More than one source has pointed towards the long-awaited wireless charging smarts finally arriving with next year's iPhone. In fact, there's evidence that Apple has been puzzling over how to achieve wireless charging at greater distances than the current haul of docks and mats permits. With limited NFC - largely for Apple Pay - introduced on the iPhone 6, many believe it's high time for Apple to ship its flagship with wire-free charging. We'd have to agree.
If several key sources are to be believed, the next iPhone will do to the home button what the iPhone 7 did to the headphone jack. Apple went halfway with the 7, ditching the actual button aspect of its home button in favour of a sapphire glass circle with taptic feedback. Now, there's mounting evidence to suggest Apple will be scrapping it altogether.
How would that work? Well, a patent has surfaced - yes, one of those again - for a fingerprint scanner built-in to the actual glass, something that's already been partially demonstrated by Chinese mobile manufacturer Xiaomi, which would do away with the need for a home button. This would fit with the all-glass rumours, as well as suggestions that the bezels on the new iPhone will be far smaller - though it would also require an iOS re-design to add a digital home button.
A report has also emerged (citing sources within Apple's supply chain) asserting the presence of an in-screen Touch ID scanner, and the total removal of the home button. This allows for a longer 18.5:9 screen and very narrow bezels, much like those on the Samsung Galaxy S8.
There's no word yet on the actual tech that'll go into the next iPhone's camera, but it has been suggested by more than one industry expert - most notably Ming-Chi Kuo - that the next iPhone edition will keep its dual-camera tech for the premium Plus model, rather than sharing its smarts across the range. Boo.
They could come arranged in a vertical, rather than horizontal, layout, though. Apparently that'll be better for mobile VR - something Apple hasn't exactly been quick off the mark with in the past.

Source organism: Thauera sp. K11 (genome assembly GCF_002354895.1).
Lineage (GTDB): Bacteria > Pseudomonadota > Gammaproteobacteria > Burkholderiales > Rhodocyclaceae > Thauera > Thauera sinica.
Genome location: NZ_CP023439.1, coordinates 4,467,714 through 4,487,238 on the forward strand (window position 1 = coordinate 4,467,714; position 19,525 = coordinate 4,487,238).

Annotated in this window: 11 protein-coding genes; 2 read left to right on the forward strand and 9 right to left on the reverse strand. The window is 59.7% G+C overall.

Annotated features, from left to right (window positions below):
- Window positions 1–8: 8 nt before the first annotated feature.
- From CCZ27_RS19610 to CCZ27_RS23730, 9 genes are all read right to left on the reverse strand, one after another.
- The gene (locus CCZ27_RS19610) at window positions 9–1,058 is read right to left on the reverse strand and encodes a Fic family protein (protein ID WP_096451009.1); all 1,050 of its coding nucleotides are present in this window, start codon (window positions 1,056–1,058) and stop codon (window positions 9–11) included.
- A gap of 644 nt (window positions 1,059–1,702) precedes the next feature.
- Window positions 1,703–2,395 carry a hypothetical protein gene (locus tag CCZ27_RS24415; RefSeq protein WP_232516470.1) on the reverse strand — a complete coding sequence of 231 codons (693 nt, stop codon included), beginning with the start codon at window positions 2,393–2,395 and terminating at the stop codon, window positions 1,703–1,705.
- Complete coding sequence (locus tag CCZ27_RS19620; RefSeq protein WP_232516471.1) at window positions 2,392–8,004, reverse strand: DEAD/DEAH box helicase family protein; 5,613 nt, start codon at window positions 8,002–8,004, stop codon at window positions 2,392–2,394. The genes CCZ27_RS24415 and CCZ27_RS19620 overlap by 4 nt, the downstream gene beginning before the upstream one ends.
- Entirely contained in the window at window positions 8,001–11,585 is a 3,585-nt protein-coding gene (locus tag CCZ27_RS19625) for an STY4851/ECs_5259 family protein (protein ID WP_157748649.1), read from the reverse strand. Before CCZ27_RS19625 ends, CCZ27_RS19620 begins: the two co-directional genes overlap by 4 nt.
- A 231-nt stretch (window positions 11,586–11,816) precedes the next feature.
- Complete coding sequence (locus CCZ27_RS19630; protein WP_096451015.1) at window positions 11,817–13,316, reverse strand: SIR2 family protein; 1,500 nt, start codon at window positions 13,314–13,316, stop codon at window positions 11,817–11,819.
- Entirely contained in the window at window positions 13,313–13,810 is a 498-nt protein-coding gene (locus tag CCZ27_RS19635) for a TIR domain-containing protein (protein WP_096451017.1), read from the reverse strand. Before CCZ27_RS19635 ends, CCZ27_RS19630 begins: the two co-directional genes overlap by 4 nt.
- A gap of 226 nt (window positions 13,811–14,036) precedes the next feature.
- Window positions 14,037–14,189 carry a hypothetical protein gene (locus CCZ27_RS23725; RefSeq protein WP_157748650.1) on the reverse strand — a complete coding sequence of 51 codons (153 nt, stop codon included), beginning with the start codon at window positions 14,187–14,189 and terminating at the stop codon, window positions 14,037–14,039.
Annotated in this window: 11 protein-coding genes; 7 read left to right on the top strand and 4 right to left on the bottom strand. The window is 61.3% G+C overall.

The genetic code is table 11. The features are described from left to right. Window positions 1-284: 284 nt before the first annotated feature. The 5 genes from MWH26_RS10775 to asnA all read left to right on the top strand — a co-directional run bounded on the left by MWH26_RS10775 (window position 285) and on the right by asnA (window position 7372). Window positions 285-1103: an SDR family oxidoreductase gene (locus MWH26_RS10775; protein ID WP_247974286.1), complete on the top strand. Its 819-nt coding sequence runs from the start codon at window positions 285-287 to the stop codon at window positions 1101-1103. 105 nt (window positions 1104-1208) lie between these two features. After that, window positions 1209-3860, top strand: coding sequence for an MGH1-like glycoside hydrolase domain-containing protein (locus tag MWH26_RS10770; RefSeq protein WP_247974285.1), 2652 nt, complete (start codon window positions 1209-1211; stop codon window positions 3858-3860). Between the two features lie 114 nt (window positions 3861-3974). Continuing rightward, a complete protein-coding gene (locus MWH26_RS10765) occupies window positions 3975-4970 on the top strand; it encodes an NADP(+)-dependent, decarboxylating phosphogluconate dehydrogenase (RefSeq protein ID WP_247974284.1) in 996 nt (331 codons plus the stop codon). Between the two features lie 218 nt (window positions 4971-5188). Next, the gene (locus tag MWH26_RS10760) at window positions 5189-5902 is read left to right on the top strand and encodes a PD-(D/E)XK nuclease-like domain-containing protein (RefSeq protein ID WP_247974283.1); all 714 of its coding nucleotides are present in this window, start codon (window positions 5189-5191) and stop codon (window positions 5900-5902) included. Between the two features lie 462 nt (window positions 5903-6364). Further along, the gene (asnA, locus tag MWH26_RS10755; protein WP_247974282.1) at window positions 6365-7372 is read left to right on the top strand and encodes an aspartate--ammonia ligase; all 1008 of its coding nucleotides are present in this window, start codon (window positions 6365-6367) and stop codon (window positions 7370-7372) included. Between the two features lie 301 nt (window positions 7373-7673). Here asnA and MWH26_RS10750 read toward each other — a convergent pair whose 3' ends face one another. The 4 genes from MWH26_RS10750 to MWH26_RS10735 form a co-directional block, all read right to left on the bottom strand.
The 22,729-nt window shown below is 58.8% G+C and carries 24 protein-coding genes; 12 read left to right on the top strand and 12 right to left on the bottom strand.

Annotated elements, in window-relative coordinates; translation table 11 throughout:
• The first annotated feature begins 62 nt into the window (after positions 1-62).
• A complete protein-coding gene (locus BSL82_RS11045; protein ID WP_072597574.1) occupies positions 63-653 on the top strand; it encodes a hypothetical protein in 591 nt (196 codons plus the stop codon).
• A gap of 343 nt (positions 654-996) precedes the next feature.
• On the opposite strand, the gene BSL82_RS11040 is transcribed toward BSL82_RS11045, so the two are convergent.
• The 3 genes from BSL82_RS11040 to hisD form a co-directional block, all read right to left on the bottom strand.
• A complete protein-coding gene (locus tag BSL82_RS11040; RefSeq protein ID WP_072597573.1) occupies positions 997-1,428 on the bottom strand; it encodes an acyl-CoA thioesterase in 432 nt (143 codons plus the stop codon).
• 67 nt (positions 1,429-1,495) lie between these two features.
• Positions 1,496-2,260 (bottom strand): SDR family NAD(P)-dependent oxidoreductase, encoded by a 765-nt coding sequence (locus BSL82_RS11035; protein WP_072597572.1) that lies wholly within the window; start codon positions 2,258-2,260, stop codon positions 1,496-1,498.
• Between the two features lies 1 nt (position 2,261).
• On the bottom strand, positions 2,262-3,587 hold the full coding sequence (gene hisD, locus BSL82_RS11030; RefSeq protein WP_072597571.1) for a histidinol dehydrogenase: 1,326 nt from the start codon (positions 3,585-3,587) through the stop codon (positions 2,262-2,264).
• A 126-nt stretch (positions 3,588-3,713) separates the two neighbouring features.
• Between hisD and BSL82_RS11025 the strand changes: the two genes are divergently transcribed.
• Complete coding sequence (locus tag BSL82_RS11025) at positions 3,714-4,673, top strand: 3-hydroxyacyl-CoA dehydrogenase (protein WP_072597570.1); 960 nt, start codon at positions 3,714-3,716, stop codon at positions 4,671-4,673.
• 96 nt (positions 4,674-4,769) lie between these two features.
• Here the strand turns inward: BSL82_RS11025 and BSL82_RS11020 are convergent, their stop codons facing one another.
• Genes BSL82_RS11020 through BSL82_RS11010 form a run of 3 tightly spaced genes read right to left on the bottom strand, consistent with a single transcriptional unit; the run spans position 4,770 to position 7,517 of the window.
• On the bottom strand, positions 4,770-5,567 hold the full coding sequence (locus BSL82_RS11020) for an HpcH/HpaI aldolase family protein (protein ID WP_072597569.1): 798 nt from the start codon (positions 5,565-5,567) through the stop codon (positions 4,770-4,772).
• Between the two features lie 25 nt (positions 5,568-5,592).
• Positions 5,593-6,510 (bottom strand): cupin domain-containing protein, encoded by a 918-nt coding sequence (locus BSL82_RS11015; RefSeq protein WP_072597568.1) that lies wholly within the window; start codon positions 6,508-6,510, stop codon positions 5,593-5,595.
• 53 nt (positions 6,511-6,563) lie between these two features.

Perhaps less revelatory than some of the other rumours circulating, there's a suggestion that the new iPhone will come in at least two new colours - red and blue. OK, it's hardly ground-breaking, but it is a departure from the muted tones usually associated with Apple's flagships - and it's something that was signalled, perhaps, by the Jet Black iPhone 7. Will we see a 5c rivalling colour line-up? Probably not, but it would be nice to see Apple affording its customers the luxury of a little more choice.
The iPhone 7 is rated IP67, which means it's water and dust resistant, but according to reports the iPhone 8 will take things a step further to include full waterproofing. We're not sure of the specifics, but it could mean liquid damage being covered under warranty (it's not with the iPhone 7).
A 4.7in device, a 5in device and a 5.5in device, according to some. That line-up would fit well with an upgrade to the iPhone SE, alongside either an iPhone 8 and an iPhone 8 Plus.
The latest theory suggests Apple will go big on the display, but slim down the bezels, effectively making a phone with the same screen space as an iPhone 7 Plus, but the same physical size as the iPhone 7. There would be no need for a larger phone to launch alongside it, so the next iPhone could arrive as a single, one-size-fits-all handset.
You might have noticed that we're being a little coy about what to call the next iPhone. That's because no-one's sure whether it will be the 7s or the 8. Apple has in recent years followed a fairly linear strategy of releasing a full upgrade one year, followed by an 'S' upgrade the next. Why would it break that cycle? Well, because of that 10-year anniversary. Would the Cupertino company really ship a marginally upgraded iPhone 7s on this grand occasion? Our heads say maybe - our hearts hope otherwise.
The latest name rumour doing the rounds is that Apple will call its anniversary iPhone the 'iPhone Edition', just like its most expensive Apple Watch. That would suggest it'll carry a premium price, as well as top-end materials that elevate it above the standard iPhone models.